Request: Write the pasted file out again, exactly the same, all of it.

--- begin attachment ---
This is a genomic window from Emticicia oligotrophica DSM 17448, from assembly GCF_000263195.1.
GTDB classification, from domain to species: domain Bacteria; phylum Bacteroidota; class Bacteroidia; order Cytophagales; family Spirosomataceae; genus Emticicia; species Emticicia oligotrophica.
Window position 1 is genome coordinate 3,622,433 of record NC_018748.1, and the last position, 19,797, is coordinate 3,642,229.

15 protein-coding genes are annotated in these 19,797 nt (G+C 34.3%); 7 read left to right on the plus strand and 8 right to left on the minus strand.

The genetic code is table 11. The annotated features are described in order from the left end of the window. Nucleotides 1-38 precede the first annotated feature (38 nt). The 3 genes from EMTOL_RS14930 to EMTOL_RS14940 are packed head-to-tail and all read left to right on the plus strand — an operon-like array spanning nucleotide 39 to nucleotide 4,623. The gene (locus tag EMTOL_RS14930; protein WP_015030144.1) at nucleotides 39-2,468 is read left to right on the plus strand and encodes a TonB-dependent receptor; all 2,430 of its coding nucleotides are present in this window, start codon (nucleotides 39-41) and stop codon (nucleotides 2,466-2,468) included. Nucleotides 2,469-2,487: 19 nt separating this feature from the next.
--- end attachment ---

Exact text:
This is a genomic window from Emticicia oligotrophica DSM 17448, from assembly GCF_000263195.1.
GTDB classification, from domain to species: domain Bacteria; phylum Bacteroidota; class Bacteroidia; order Cytophagales; family Spirosomataceae; genus Emticicia; species Emticicia oligotrophica.
Window position 1 is genome coordinate 3,622,433 of record NC_018748.1, and the last position, 19,797, is coordinate 3,642,229.

15 protein-coding genes are annotated in these 19,797 nt (G+C 34.3%); 7 read left to right on the plus strand and 8 right to left on the minus strand.

The genetic code is table 11. The annotated features are described in order from the left end of the window. Nucleotides 1-38 precede the first annotated feature (38 nt). The 3 genes from EMTOL_RS14930 to EMTOL_RS14940 are packed head-to-tail and all read left to right on the plus strand — an operon-like array spanning nucleotide 39 to nucleotide 4,623. The gene (locus tag EMTOL_RS14930; protein WP_015030144.1) at nucleotides 39-2,468 is read left to right on the plus strand and encodes a TonB-dependent receptor; all 2,430 of its coding nucleotides are present in this window, start codon (nucleotides 39-41) and stop codon (nucleotides 2,466-2,468) included. Nucleotides 2,469-2,487: 19 nt separating this feature from the next.